On a price per pound of nitrogen basis, the average urea price was at $0.47/lb.N, anhydrous $0.36/lb.N, UAN28 $0.49/lb.N and UAN32 $0.50/lb.N.

All eight of the major fertilizers are now higher compared to last year with prices shifting higher. DAP is 3% higher, MAP is 6% more expensive, 10-34-0 is 9% higher, potash is 11% more expensive, UAN32 is 13% higher, UAN28 is 14% more expensive, anhydrous is 16% more expensive and urea is 18% higher compared to last year.

United Soybean Project Sets Stage for Mississippi Dredging

The United Soybean Board's commitment to improve market conditions for farmers hits a new bottom -- the Mississippi River bottom. USB has approved funding to support environmental assessments (research) and education of this important improvement to our infrastructure system located near the Port of New Orleans.

"Every decision we make at USB is led by the driving interest in improving market opportunities for U.S. soy," said Keith Tapp, USB chair and farmer from Sebree, Ky.. "Our exploratory research on deepening the Mississippi River ship channel has the potential to improve global competitiveness and capabilities, which in turn makes it easier to deliver our product to customers and enhance farmer profitability."

The project sets the foundation needed to improve the draft of the lower Mississippi River from 45 feet to 50 feet. According to a report by the Soy Transportation Coalition, the change would increase the competitiveness of the leading export region for U.S. soybeans. The current depth of 45 feet on the lower Mississippi River is typically dredged to at least 47 feet to ensure the vessels do not hit the bottom of the riverbed. The report concludes that deepening the channel to 50 feet will allow a load increase from 66,000 metric tons to 78,000 metric tons, saving upward of $20 per metric ton when loading greater volumes onto one ship. The savings are expected to translate to a margin of 13 cents per bushel for barge river elevators exporting soybeans and increase revenues by $461 million.

USB is providing $2 million to help offset the research, education and promotion costs related to the project. The American Soybean Association, the Soy Transportation Coalition and several state soybean groups are also partnering to carry the project beyond USB's initial investment. The physical work to dredge the river would ultimately be paid by state (25%) and federal (75%) governments. Project work would begin after federal funding is secured.

"The Mississippi River is the top exit spot for U.S. soy," said Tapp. "Maintaining and expanding our international customers will require enhancing each link in the supply chain. This is a great example of the entire soy industry working together to reach a shared goal that carries significant benefits for all farmers."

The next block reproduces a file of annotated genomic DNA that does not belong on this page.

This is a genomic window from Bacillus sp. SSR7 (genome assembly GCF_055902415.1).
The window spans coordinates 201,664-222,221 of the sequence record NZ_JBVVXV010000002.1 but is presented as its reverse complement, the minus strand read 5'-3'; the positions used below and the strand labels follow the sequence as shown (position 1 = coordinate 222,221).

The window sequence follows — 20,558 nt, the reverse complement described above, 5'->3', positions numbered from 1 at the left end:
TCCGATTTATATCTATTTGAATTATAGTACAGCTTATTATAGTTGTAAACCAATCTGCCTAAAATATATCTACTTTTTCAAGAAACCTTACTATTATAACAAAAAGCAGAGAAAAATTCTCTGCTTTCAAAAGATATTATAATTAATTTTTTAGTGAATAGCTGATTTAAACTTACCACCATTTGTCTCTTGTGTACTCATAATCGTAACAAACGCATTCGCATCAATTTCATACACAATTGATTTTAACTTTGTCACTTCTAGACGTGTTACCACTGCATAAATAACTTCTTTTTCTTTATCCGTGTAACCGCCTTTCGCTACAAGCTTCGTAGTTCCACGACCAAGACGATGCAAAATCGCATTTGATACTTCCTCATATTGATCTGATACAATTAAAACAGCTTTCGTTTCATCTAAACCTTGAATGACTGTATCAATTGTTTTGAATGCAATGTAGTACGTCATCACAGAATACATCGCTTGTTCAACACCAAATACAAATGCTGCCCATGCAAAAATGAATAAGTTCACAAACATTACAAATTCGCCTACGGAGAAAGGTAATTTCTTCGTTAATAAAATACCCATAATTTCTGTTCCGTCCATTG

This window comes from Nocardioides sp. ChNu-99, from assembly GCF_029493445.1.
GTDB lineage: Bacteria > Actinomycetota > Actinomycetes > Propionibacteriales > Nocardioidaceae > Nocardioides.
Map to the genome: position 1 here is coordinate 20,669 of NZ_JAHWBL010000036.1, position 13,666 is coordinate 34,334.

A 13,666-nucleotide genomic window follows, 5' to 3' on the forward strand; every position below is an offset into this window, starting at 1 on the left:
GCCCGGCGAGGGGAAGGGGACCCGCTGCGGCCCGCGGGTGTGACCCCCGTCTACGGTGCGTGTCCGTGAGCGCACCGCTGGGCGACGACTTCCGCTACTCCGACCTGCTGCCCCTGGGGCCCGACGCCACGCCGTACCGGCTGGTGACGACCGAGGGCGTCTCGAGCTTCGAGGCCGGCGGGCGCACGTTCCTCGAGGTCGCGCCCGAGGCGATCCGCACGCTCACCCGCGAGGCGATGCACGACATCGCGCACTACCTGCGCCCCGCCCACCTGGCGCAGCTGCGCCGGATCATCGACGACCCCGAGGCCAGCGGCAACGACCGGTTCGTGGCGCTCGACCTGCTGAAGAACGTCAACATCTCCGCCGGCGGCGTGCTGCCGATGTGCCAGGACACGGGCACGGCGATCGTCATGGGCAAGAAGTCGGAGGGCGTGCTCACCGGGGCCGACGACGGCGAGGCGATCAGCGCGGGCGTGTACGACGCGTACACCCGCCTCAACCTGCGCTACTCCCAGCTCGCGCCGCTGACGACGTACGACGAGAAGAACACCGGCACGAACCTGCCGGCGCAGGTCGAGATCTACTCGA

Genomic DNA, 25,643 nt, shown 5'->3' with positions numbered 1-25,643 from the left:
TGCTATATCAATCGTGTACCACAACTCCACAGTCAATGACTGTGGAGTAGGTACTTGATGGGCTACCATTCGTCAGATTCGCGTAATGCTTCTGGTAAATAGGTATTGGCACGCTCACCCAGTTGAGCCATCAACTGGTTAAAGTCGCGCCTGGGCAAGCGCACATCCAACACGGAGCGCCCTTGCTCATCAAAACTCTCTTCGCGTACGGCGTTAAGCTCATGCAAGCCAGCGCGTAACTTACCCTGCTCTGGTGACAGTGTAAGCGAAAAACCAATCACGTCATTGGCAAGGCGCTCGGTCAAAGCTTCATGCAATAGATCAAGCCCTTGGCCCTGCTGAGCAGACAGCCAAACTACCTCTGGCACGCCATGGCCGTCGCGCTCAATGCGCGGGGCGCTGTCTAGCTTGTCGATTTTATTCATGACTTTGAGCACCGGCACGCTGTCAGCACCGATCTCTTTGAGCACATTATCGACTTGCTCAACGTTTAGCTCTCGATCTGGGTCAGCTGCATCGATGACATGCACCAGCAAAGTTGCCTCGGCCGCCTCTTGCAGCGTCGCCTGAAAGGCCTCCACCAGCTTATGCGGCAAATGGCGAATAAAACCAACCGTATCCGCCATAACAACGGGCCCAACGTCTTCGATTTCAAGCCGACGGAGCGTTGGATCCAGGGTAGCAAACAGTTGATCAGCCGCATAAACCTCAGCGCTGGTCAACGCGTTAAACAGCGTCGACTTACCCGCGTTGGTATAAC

CWT-Assisted Export Sales Contracts Top 9 Million Pounds of Dairy Products

 CWT in June assisted member cooperatives in securing 51 contracts to sell 2.888 million pounds of American-type cheeses, 154,324 pounds of anhydrous milkfat, 257,941 pounds of butter, 5.407 million pounds of whole milk powder, and 566,588 pounds of cream cheese. The products will go to customers in Asia, Central America, the Middle East, Oceania and South America. The product will be shipped during the months of June through December 2019, to customers in 14 countries in five regions of the world.

These contracts bring the 2019 total of the CWT-assisted product sales contracts to 30.953 million pounds of cheese, 4.213 million pounds of butter, 35.640 million pounds of whole milk powder, 3.139 million pounds of cream cheese and 154,324 pounds of anhydrous milkfat. These transactions will move the equivalent of 669.376 million pounds of milk on a milkfat basis overseas.

Assisting CWT member cooperatives gain and maintain world market share through the Export Assistance program expands demand for U.S. dairy products and the U.S. farm milk that produces them. This helps all U.S. dairy farmers by strengthening and maintaining the value of dairy products that effect their milk price.

NMPF, Agriculture Groups Work to Keep Science in Scientific Standards

The Codex international food standards are meant to protect human health and establish fair trade practices by developing cohesive food safety standards for food and agricultural products. However, the mandate to base Codex international food standards on scientific fact may be up for debate in July.

The European Union and other countries are seeking to water down Codex’s scientific mandate and instead direct that nonscientific factors, such as consumer preference issues, be considered as Codex develops standards. This would have significant negative repercussions for the American dairy industry and its ability to challenge unscientific barriers to trade.

The Codex Executive Committee and Commission will meet at the beginning of this month to consider revising its procedures in light of EU pressure. The National Milk Producers Federation is working with the U.S. Dairy Export Council to lead the charge against these changes and ensure that existing science-based Codex rules are enforced and followed to preserve a level playing field for U.S. exports. The outreach on this issue harnesses a united U.S. food and agricultural effort on this issue, including driving support for U.S positions at the meetings.